So lets break it down...

        "Yeah...until the plugs blow out!!"
        I can't even imagine what you're talking about here. If you mean spark plugs blowing out of the engine you'd be saying that the engine is insanely powerful so it doesn't really quantify your disdain.

        "Unfortunately for Ford...they may be firing on all cylinders now...but it's only a 20cylinder engine."

        So it's unfortunate for Ford that they are firing on all cylinders? How's that work? I's only a 20 cylinder engine? Isn't that 3 to 4 times the cylinders of most motors? Again you make it sound like they have big motors that rock!

        "With their boring, bland product that's not selling"
        Do you mean the F150 Raptor, The Mustang, The new Taurus the new Lincoln Line, the New Fiesta? Which is as boring as the Prius, Accord or Malibu? I think none!

        "massive debt load"
        I bet you didn't know that Ford has 24 Billion in cash even though they have debt! Which is more than their debt so they are solvent and growing.

        "4+ BILLION dollar loss on Volvo..."
        Did you consider that Volvo tech is now in the entire Ford, Lincoln and Mercury lineup? So 4 Billion in R&D for what are among the safest and highest crash tested cars on the road. Yeah they lost money on the brand, but as a company they gained!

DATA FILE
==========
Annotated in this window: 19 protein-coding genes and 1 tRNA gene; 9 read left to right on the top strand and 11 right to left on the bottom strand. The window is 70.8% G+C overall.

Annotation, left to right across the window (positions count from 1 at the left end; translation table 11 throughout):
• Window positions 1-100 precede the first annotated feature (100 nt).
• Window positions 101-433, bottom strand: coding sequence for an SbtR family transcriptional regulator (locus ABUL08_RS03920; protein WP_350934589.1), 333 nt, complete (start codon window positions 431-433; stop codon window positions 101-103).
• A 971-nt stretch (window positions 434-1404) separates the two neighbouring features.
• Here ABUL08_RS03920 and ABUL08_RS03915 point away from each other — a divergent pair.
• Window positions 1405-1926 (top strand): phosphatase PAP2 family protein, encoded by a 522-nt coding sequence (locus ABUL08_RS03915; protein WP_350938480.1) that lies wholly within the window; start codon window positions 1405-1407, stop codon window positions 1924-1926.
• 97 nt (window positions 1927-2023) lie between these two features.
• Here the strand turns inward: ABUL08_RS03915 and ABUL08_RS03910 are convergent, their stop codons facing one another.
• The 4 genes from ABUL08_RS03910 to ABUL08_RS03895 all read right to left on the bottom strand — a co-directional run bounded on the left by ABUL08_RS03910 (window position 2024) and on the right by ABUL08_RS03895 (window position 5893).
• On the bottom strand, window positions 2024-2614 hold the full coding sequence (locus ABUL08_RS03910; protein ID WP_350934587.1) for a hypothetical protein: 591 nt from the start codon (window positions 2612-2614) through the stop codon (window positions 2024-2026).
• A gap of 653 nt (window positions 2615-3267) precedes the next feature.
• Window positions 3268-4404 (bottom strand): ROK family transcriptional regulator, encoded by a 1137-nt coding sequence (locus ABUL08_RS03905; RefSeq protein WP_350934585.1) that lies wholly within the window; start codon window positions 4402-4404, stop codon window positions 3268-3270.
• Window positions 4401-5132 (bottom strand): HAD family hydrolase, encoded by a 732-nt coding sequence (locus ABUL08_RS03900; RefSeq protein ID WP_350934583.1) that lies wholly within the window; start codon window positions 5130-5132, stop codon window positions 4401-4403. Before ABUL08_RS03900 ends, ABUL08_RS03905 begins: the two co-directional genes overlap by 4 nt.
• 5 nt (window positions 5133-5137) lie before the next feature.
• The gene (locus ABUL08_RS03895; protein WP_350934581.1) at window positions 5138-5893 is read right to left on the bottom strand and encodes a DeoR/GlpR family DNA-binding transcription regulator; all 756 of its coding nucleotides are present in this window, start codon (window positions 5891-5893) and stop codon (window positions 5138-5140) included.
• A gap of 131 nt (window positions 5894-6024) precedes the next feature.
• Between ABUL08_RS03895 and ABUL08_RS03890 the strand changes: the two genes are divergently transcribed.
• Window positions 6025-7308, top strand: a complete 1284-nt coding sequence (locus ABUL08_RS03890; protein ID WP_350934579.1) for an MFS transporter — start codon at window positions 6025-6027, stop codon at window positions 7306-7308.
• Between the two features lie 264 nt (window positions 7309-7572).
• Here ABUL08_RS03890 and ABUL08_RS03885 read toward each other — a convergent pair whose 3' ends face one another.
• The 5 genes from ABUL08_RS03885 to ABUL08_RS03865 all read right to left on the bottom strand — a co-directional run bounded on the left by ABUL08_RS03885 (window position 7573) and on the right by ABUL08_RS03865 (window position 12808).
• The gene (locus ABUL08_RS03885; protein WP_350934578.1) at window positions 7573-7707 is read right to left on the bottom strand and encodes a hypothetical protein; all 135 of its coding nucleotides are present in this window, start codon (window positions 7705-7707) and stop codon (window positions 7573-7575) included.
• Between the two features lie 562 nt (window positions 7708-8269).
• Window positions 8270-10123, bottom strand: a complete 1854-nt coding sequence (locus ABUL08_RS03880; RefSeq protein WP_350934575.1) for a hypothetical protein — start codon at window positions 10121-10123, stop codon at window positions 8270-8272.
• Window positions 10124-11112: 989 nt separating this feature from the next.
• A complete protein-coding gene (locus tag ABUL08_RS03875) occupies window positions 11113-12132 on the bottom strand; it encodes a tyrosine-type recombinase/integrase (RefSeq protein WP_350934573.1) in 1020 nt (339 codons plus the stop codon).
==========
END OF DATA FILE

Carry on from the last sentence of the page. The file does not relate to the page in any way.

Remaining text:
"Ford is not in good shape."
        You're terribly misinformed.

        In closing, if you could backup anything you said with current fact, like if you were on a Toyota post and said "Toyota frames rust and Toyota cars and trucks accelerate on their own thus killing people, then you'd be on to something. Or maybe something like "Toyota hides information from the public when their cars ignite into flames" or "Their gas pedals stick to the floor on 3.5 million cars making the entire transit system of the US unsafe to be on" then you'd have something to go on... See how I wrote that stuff? It's all true but clearly has a biased undertone / overtone. BUT its all true!

        Anyway.... Hope you grow up...
        • 5 Years Ago
        Yeah...until the plugs blow out!!

        Unfortunately for Ford...they may be firing on all cylinders now...but it's only a 20cylinder engine.

        With their boring, bland product that's not selling, massive debt load, 4+ BILLION dollar loss on Volvo...Ford is not in good shape.
        • 5 Years Ago
        If you buy a car for 20,000 and sell it 10 years later and get 10,000 isnt that more or less the same? So what they lost money on the brand, depreciation sucks. Ford got a lot of good stuff out of Volvo.
      • 5 Years Ago
      Ford is the brightest spot among the big three.
      • 5 Years Ago
      The UAW always tried to maintain a certain amount of rough parity between the auto makers. Its in the spirit of 'equality'. But its really a negotiation strategy. Before heavy foreign competition, maintaining parity removed any long term competitive disadvantage to caving to union demands. If GM granted them a couple more days off in the past, the UAW would eventually obtain the same agreement with Ford and Chrysler. If Ford gave them an 10% raise, they would eventually pull up GM and Chrysler to match. Maybe not right away but within a few years.

      This has more to do with getting them on track to converge to parity than any silver tongue negotiation skills from Ford's top brass.
      • 5 Years Ago